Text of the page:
A white ibis and an osprey were among the 52 animals admitted to the von Arx Wildlife Hospital at the Conservancy of Southwest Florida. Other admissions include a red-tailed hawk, two fledgling anhingas, three sandwich terns, a fox squirrel, a peninsula cooter, and a Florida box turtle.
A resident of King’s Lake in East Naples noticed a large white bird flailing along the roadside in her community. She called the wildlife hospital late in the evening seeking assistance for the injured bird. After an in-depth conversation, wildlife hospital staff determined the bird was a white ibis that was injured after being hit by a car.
The woman was willing to try to rescue the bird and bring it to the Conservancy for treatment, but was apprehensive.
She succeeded and brought the bird to the hospital in less than 30 minutes. When the ibis arrived, it was alert but unable to stand. The legs were not broken, which led staff to believe it suffered neurological damage.
Wildlife hospital staff gave the ibis pain medication, an anti-inflammatory and electrolytes; then placed it in an animal intensive care unit to rest.
Staff planned to perform radiographs once the bird had time to rest, but the following morning, the ibis was standing and extremely active. Staff cared for the ibis for three more days before releasing it back in the area where it was found.
The woman who rescued the ibis was amazing; she was in her late 70s and obviously hesitant about trying to capture a wounded wild bird; but she took up the challenge and saved a life.
So many animals wouldn’t be rescued and brought to our facility for treatment, if it weren’t for the caring members of the public who take the time to help wildlife in distress. Thank you.
Marco Police to the rescue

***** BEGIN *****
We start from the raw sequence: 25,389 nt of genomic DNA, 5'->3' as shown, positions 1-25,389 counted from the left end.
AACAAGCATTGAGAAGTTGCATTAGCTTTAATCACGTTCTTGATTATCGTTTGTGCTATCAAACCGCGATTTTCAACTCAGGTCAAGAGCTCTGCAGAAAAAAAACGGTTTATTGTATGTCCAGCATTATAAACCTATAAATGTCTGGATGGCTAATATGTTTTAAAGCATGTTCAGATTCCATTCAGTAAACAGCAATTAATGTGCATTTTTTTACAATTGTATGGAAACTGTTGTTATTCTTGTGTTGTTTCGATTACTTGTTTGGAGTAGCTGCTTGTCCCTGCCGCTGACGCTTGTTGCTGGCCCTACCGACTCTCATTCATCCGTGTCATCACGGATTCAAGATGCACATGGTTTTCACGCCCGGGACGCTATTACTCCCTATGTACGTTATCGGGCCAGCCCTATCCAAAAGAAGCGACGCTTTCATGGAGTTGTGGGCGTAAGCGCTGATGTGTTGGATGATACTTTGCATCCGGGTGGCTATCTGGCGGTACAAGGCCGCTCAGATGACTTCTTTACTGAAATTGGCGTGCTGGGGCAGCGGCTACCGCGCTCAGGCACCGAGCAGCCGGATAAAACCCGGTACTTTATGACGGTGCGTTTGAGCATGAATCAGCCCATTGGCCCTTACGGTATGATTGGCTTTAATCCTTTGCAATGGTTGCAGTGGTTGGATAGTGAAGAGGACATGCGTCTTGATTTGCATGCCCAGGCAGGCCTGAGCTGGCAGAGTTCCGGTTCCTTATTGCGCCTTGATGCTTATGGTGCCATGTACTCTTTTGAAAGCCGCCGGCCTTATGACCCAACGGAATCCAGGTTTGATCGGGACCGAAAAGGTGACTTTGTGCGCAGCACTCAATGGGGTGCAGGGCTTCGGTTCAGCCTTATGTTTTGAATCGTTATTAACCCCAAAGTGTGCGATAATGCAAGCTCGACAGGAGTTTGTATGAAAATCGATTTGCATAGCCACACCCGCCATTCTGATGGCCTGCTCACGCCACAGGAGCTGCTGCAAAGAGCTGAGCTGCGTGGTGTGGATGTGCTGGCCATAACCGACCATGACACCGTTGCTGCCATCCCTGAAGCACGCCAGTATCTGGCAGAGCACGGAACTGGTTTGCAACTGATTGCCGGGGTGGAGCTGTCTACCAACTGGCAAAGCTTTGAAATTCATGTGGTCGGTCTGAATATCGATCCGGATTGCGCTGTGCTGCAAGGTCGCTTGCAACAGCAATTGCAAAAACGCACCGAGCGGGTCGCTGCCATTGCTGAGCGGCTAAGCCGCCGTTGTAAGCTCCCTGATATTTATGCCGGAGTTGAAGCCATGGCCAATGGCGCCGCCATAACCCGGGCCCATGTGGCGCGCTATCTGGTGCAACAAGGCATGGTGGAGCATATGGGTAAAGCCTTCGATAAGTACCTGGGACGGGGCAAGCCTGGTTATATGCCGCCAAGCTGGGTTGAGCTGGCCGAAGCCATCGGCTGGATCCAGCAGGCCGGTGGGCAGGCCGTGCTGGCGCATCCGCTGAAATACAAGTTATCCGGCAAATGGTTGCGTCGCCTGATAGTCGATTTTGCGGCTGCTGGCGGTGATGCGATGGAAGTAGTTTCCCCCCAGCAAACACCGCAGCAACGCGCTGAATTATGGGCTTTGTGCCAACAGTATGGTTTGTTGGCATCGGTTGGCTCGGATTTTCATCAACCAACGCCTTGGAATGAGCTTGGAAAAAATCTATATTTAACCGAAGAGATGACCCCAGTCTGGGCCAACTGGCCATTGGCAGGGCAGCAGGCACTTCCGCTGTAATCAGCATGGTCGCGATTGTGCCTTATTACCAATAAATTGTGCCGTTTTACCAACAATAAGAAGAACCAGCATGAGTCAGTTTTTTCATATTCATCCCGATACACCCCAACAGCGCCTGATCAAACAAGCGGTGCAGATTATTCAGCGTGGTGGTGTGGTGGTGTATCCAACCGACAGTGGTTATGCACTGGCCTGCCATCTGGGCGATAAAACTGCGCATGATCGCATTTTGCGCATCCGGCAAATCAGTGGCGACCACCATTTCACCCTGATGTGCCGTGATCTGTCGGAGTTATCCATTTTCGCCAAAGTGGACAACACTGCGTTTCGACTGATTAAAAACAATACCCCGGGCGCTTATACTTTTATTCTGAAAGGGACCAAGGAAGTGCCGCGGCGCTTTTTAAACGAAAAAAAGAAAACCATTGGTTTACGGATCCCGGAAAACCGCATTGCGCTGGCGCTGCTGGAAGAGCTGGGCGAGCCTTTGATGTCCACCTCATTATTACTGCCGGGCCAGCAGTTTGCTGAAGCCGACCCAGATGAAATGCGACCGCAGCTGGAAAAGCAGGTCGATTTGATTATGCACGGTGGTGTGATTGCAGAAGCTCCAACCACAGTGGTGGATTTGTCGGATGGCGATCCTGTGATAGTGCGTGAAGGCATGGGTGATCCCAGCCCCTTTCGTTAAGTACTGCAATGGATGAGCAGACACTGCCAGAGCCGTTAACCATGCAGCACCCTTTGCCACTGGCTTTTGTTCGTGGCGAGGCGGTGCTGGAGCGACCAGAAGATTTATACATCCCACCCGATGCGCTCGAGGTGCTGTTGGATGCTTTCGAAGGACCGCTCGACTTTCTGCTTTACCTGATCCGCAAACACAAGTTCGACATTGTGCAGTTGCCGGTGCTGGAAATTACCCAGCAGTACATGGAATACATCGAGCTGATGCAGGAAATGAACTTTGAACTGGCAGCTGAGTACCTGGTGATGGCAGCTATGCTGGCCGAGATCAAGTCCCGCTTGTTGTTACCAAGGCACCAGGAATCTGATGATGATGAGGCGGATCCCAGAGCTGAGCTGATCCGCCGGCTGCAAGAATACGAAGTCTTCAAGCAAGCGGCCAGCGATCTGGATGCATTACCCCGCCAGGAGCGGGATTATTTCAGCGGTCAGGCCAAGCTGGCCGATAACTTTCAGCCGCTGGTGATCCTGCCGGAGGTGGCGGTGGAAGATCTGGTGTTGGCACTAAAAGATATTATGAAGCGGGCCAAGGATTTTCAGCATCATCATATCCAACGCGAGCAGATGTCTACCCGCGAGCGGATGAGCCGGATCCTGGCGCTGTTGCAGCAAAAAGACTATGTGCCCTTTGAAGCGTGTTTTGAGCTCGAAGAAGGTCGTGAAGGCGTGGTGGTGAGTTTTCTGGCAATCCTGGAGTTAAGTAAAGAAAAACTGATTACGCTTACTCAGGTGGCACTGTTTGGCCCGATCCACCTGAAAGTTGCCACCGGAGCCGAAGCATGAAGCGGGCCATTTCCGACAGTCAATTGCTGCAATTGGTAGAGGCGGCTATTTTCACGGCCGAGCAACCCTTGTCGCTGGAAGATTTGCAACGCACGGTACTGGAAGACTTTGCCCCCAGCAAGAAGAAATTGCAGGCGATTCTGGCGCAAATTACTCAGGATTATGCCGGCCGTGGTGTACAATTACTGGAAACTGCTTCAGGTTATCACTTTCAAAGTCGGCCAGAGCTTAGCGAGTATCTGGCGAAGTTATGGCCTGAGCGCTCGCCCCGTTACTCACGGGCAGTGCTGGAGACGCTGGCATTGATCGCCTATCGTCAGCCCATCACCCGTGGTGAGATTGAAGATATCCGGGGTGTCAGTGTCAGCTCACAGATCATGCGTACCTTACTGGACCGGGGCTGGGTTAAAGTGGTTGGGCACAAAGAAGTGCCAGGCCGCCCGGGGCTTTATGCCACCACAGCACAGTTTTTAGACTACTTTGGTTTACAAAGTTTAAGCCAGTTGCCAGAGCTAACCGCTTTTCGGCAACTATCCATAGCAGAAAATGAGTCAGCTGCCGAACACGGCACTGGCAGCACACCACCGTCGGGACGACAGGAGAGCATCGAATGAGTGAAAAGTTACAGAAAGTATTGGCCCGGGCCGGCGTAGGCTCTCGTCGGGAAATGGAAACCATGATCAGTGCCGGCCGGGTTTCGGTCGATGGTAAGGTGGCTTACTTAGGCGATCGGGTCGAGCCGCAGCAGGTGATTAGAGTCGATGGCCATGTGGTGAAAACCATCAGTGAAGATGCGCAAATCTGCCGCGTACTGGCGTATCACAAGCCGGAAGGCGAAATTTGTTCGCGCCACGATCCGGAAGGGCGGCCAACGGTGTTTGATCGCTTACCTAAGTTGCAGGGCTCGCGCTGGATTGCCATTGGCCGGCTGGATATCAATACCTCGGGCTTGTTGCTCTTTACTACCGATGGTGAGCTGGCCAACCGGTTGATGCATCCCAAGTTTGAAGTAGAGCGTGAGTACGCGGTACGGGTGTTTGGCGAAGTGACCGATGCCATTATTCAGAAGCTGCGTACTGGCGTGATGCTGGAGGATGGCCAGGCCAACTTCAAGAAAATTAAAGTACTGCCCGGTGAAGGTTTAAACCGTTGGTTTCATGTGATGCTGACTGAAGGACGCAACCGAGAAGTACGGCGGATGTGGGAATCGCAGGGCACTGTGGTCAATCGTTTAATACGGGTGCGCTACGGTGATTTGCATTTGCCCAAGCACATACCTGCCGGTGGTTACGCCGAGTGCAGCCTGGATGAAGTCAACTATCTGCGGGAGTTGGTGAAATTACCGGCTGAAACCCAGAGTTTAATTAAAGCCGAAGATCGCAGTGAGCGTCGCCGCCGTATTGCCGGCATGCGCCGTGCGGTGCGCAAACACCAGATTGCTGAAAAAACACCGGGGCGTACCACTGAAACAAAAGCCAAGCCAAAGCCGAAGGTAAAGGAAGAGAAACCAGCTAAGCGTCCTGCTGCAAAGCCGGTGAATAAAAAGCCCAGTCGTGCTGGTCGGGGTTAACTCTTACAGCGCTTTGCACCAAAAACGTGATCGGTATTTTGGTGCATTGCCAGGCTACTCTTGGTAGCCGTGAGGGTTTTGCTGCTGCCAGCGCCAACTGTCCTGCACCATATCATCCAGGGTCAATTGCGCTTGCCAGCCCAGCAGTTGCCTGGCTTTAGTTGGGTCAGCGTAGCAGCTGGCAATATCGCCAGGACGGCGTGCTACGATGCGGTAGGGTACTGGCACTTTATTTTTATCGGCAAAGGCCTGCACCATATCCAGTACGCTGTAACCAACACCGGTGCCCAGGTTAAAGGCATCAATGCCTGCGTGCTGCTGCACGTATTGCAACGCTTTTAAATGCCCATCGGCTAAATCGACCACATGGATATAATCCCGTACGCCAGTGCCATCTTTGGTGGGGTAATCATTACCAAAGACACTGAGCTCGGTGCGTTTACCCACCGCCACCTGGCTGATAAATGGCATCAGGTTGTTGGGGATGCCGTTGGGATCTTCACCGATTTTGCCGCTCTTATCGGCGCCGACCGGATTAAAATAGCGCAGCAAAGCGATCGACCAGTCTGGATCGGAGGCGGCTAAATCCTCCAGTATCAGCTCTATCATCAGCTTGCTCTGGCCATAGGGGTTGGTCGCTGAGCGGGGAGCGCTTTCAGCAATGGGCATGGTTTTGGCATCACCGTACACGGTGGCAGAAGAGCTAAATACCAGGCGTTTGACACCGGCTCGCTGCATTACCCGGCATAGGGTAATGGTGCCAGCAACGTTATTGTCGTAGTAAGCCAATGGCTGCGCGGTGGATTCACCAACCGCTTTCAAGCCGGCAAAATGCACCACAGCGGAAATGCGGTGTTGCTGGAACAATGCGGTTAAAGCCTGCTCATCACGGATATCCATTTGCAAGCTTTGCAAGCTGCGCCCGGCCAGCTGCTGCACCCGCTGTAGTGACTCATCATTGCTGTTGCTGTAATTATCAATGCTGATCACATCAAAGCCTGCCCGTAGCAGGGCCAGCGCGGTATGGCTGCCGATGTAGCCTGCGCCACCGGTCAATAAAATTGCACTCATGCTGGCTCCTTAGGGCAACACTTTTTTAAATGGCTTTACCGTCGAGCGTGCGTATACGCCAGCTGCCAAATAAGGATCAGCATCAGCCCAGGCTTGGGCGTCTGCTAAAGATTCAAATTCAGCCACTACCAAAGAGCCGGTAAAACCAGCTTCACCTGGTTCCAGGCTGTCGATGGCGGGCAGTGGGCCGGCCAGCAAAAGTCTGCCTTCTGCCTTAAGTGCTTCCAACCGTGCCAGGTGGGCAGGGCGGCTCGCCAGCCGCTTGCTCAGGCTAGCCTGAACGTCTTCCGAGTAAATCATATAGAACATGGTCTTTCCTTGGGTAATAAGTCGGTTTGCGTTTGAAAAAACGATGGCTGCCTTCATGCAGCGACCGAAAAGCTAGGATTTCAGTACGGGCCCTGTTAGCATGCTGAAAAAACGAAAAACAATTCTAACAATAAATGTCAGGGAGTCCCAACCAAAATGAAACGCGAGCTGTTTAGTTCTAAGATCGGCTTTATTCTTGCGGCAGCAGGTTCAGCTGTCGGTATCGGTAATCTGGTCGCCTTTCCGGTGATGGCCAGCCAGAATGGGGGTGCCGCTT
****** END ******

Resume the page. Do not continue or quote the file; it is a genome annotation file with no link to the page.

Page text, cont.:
We received another call about an osprey in distress on Marco Island right after the ibis phone call. The osprey had been trapped on a narrow fourth floor condo balcony for two days. After several failed attempts to reach property managers, we called the Marco Island Police Department to see if they could gain access to the building.
Thirty minutes later, a police officer called and said they had rescued the bird and had him at the police department. They just needed someone to take the bird to von Arx Wildlife Hospital.
Wildlife Hospital staff made several calls trying to locate a volunteer to transport the osprey form Marco to Naples. Those contacts were either unavailable or busy with other volunteer efforts.
At that point, we called the man who had originally reported the situation. He was willing to go to the police station and transport the osprey to the Conservancy. The bird was still in good health. It was only slightly dehydrated and had some abrasions on its talons.
After spending one day in the hospital, staff moved the osprey to an outside recovery enclosure where it immediately began to fly. After three days of care, we released the osprey back on Marco Island.
Two Eastern cottontails, two Northern mockingbirds, a striped mud turtle, two field mice and a mourning dove were all released this past week.
Learn how you can help us continue to take care of the wildlife — and help the Conservancy of Southwest Florida protect our water, land and future. Donations can be mailed to our new address: 1495 Smith Preserve Way, Naples, FL 34102. Joanna Fitzgeraldis director of the von Arx Wildlife Hospital at the Conservancy of Southwest Florida in Naples. Call 239-262-2273 or visit the website: www.conservancy.org